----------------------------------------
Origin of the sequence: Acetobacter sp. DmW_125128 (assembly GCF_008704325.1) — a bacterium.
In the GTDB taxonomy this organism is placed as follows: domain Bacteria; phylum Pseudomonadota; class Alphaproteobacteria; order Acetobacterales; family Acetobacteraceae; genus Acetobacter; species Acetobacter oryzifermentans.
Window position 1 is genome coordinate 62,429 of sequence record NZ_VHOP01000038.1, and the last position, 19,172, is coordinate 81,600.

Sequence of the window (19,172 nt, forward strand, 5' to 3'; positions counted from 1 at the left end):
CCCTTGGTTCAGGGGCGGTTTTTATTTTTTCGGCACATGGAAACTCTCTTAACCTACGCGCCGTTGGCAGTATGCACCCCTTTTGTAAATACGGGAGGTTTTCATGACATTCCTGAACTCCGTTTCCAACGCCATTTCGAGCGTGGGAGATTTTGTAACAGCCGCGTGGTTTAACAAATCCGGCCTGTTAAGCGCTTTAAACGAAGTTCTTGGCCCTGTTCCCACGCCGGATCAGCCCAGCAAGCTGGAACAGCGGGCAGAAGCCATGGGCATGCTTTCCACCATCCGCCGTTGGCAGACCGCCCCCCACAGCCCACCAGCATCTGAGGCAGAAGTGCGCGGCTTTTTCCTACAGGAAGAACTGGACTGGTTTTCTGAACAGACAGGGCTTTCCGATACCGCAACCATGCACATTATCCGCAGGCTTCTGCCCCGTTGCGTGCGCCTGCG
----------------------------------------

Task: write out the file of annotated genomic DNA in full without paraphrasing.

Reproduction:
Origin of the sequence: Acetobacter sp. DmW_125128 (assembly GCF_008704325.1) — a bacterium.
In the GTDB taxonomy this organism is placed as follows: domain Bacteria; phylum Pseudomonadota; class Alphaproteobacteria; order Acetobacterales; family Acetobacteraceae; genus Acetobacter; species Acetobacter oryzifermentans.
Window position 1 is genome coordinate 62,429 of sequence record NZ_VHOP01000038.1, and the last position, 19,172, is coordinate 81,600.

Sequence of the window (19,172 nt, forward strand, 5' to 3'; positions counted from 1 at the left end):
CCCTTGGTTCAGGGGCGGTTTTTATTTTTTCGGCACATGGAAACTCTCTTAACCTACGCGCCGTTGGCAGTATGCACCCCTTTTGTAAATACGGGAGGTTTTCATGACATTCCTGAACTCCGTTTCCAACGCCATTTCGAGCGTGGGAGATTTTGTAACAGCCGCGTGGTTTAACAAATCCGGCCTGTTAAGCGCTTTAAACGAAGTTCTTGGCCCTGTTCCCACGCCGGATCAGCCCAGCAAGCTGGAACAGCGGGCAGAAGCCATGGGCATGCTTTCCACCATCCGCCGTTGGCAGACCGCCCCCCACAGCCCACCAGCATCTGAGGCAGAAGTGCGCGGCTTTTTCCTACAGGAAGAACTGGACTGGTTTTCTGAACAGACAGGGCTTTCCGATACCGCAACCATGCACATTATCCGCAGGCTTCTGCCCCGTTGCGTGCGCCTGCG